The History of Candy
The Sweet Possibilities are Limitless.
Candy really isn't that complicated. Candy refers to several types of confections, both soft and hard, made of sugar that has been cooked. Different heating and cooling temperatures determine the type of candy produced. High temperatures make hard candy, medium heat makes soft candy, and cooler temperatures make chewy candy. Exact heating levels make the production of candy scientific.
Humans have been chomping on sweets for thousands of years. During ancient times, the Egyptians, Arabs, and Chinese were known to prepare sweet confections of fruit and nuts candied in honey. For years, sugar was traded throughout the Middle East, but it didn't leave that region until the Crusaders discovered the "sweet salt" on their conquests. Sugar spread to Europe sometimes in the 11th century once the Crusaders returned from their travels. Impressed with the exotic sweetened drinks and fruits they found abroad, they created a demand once they landed back home. As sugarcane became available, its high cost made consuming confections and sweets a delicacy accessible only to the wealthy. By the 13th century, Venice was the sugar capital of the world.
When candies originally met cocoa, it did not seem they had much in common. But as they moved from luxury items to the mainstream, that would change. Production of both sugar and cocoa increased and therefore prices decreased, allowing more people to enjoy them. Slowly, chocolate appeared in cakes and pastries. Even with cheaper prices, only the simple boiled sugar hard candies were enjoyed by most in 17th century in England and in the American colonies. It did not take long for early confectioners to start mixing all luscious ingredients together to make chocolate candy. Sweet making developed rapidly into an industry during the early 19th century after the discovery of natural fruit and vegetable juice sweeteners.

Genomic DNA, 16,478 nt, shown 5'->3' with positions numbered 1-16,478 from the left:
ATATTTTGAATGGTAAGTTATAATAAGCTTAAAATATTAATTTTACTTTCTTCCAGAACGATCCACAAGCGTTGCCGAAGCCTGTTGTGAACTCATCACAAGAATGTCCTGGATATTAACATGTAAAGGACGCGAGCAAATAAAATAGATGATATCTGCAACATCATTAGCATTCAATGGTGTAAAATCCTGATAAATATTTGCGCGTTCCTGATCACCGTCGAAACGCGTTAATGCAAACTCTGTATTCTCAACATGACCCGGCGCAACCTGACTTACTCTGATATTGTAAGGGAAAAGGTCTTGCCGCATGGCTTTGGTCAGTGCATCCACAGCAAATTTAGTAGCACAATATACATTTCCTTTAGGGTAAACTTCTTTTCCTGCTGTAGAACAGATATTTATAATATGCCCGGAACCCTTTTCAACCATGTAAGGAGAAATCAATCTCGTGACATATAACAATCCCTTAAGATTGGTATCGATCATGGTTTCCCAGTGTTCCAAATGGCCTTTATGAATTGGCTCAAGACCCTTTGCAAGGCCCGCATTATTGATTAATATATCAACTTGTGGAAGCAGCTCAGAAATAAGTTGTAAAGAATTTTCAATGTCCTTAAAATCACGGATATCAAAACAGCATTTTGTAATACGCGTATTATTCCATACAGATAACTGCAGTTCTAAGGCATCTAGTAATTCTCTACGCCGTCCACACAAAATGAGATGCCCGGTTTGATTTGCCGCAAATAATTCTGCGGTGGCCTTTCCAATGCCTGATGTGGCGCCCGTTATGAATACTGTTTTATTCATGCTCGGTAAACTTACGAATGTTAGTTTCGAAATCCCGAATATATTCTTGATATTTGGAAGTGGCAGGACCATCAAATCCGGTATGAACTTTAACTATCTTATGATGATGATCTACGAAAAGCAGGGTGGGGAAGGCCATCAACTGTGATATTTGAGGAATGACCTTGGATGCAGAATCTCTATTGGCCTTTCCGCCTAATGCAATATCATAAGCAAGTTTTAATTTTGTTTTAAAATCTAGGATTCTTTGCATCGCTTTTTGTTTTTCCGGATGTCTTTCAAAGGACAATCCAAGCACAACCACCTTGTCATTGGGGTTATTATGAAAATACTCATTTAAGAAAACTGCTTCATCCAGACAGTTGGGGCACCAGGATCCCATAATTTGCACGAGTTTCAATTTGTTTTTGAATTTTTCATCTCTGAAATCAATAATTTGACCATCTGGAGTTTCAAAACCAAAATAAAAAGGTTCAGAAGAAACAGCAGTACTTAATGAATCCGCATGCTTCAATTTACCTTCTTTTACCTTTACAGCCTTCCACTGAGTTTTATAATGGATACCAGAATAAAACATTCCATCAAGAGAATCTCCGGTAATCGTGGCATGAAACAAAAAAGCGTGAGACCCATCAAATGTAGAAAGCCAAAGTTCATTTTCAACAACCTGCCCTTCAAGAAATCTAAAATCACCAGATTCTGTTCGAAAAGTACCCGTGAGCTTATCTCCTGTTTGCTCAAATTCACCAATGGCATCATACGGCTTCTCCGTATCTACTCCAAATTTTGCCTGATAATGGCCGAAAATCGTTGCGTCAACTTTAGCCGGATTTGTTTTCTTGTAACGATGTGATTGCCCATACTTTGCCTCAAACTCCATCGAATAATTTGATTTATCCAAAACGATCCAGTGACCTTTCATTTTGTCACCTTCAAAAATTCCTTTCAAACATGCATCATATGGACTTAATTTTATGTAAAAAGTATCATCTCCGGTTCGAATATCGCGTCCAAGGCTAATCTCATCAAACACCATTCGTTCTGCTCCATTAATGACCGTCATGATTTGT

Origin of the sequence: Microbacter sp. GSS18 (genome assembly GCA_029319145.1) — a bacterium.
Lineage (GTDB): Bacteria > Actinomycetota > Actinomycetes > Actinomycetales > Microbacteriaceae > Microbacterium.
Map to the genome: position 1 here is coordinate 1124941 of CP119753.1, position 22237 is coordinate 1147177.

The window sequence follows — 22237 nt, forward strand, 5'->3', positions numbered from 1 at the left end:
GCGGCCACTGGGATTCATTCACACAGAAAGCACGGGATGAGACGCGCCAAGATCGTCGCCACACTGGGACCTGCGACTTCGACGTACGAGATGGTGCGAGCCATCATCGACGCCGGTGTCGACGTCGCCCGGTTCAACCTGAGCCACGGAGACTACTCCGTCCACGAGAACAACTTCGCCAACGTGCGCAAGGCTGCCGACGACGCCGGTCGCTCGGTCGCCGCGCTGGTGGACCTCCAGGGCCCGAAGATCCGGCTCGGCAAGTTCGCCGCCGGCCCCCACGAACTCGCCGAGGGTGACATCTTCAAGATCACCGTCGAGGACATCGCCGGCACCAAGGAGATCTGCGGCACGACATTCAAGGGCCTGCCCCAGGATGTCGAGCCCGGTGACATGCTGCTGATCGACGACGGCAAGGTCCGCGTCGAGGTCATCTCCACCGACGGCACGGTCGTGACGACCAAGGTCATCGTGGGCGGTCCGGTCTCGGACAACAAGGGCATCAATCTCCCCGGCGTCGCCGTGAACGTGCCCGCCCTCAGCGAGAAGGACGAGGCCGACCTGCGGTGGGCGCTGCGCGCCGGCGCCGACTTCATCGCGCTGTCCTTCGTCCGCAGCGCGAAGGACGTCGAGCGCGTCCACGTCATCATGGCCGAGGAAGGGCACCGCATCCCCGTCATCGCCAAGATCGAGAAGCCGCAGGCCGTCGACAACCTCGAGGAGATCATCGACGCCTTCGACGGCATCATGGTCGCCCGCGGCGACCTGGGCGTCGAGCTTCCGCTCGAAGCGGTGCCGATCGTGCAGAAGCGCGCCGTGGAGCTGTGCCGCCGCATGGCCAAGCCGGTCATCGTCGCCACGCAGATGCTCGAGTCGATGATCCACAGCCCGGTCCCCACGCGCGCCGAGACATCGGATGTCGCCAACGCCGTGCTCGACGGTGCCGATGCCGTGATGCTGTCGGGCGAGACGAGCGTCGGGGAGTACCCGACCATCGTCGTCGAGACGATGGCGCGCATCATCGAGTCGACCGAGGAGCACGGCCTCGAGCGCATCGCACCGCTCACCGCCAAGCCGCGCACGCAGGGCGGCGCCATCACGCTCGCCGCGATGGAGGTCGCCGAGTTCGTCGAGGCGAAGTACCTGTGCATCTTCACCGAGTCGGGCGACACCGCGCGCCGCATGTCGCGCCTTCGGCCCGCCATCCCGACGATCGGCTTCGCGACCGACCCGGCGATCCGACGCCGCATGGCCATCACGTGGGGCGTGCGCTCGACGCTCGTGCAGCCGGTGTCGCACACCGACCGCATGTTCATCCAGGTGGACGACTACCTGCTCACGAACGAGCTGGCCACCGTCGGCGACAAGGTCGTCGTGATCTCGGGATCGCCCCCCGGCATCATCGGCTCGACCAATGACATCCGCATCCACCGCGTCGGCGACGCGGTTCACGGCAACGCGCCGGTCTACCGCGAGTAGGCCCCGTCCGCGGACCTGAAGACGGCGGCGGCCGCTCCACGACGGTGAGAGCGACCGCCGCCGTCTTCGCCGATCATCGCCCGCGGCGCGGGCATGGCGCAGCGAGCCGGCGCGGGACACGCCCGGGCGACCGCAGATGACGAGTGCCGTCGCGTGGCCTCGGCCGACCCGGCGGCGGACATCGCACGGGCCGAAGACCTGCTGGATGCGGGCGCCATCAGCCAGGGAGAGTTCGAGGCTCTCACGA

By the mid 1800s, more than 380 American factories were producing penny candy. By the 1850s, accessible candies shifted from simple hard candies to fudges and chocolate-coated pieces. By the 1870s, many candies were beginning to be sold in elaborate bottles and boxes, packed up for easy distribution and freshness.
Candy, because of its glorious and regal background, had always been a symbolic component of special occasions, courting, and holidays. Words that described the taste of candy such as sweetie, sugar, and honey were becoming terms of affection.
The candy bar became widely known with World War I when manufacturing methods were updated to accommodate orders from U.S. soldiers serving overseas. The 1920s was a booming time for bars, with as many as 40,000 candy bars in production. Candy products helped feed the masses during the Depression and was often peddled as a satisfying and healthy meal substitute.
Today, Americans still have a collective sweet tooth; the average person consumes 12 pounds of sugar candy product each year.
The list of candy that is no longer available continues to grow, as does the need to celebrate the candy that is still available. It is these classic American candies that really take people back to the simple time when life was all about a bag of penny candy from the five-and-dime. There is nothing quite like unwrapping a remembered sweet and experiencing a delicious taste from the past.
Confectionary Facts - Discover what Wikipedia has to say about the shelf life, history, packaging, sugar stages and different classifications of candies at Wikipedia: Candy